The charges when they were first published, as you will recollect, were in general and demagogic terms, but were instantly denied by Secretary Wilbur and proof offered that would indicate their falsity. Kelley was asked and refused to place any particulars before his superiors and he even refused to cooperate with the Department of Justice for an independent investigation. Furthermore, Kelley himself could, by the merest inquiry in his own department, have determined the falsity of his own statements, as witness the assertion of titles granted which were never granted, of hundreds of thousands of acres of lands alienated which never were alienated, of papers destroyed that never were destroyed, or billions of dollars that never had existed, and scores of other reckless statements. Yet despite all these opportunities to test the truth, these agencies have persisted in broadcasting them for the last 6 weeks by every device of publicity, and Kelley received payment for them. Any inquiry by him or the broadcasters of these statements would no doubt have destroyed the political value or the sale value of these stories.
Now, as a piece of journalism, it may well be that the newspaper involved was misled. It certainly does not represent the high practice and ideals of the American press. As a piece of politics, it is certainly far below the ideals of political partisanship held by many substantial men in that party.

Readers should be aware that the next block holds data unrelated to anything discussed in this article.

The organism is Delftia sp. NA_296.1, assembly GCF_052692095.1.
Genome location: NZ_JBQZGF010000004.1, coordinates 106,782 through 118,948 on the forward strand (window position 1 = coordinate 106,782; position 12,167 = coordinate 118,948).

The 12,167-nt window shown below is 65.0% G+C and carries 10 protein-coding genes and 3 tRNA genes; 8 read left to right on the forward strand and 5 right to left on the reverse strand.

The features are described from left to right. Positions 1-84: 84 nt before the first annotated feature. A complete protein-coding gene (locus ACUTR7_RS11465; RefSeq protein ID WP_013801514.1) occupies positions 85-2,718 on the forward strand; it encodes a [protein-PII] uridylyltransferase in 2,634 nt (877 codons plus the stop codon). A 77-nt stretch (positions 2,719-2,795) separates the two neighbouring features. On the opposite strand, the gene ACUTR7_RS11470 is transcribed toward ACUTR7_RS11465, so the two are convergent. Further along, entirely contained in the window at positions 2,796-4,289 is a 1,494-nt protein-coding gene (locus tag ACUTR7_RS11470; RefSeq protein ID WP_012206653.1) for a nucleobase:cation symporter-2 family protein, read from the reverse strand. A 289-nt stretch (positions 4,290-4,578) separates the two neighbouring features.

But there is another and more important phase. I am interested, and have the duty, in the preserving and upbuilding of honest public service. I hope that the American people will realize that when reckless, baseless, and infamous charges, in the face of responsible denial with no attempt at verification, are supported by political agencies and are broadcast, reflecting on the probity of public men such as Secretary Wilbur, that the ultimate result can only be damage to the public service as a whole. Such things damage the whole faith of our people in men. There is hardly an administrative officer of importance in the Federal Government who is now serving this Government who is not doing it at a sacrifice to his own satisfactions and his own pocket. And aside from the service they can render to their countrymen, the only thing that they can hope for is the enhancement of their reputations for the service they have given. The one hope of high service, of integrity and ability is that such men should be willing to enter Government service. And when men of a lifetime of distinction and probity do undertake it, they should not be subjected to infamous transactions of this character.
Note: President Hoover's one hundred and fiftieth news conference was held in the White House at 12 noon on Tuesday, October 28, 1930.
On the same day, the White House also issued a text of the President's statement on the charges of misfeasance in the leasing of oil shale lands by the Department of the Interior (see Item 343).
Herbert Hoover, The President's News Conference Online by Gerhard Peters and John T. Woolley, The American Presidency Project https://www.presidency.ucsb.edu/node/212122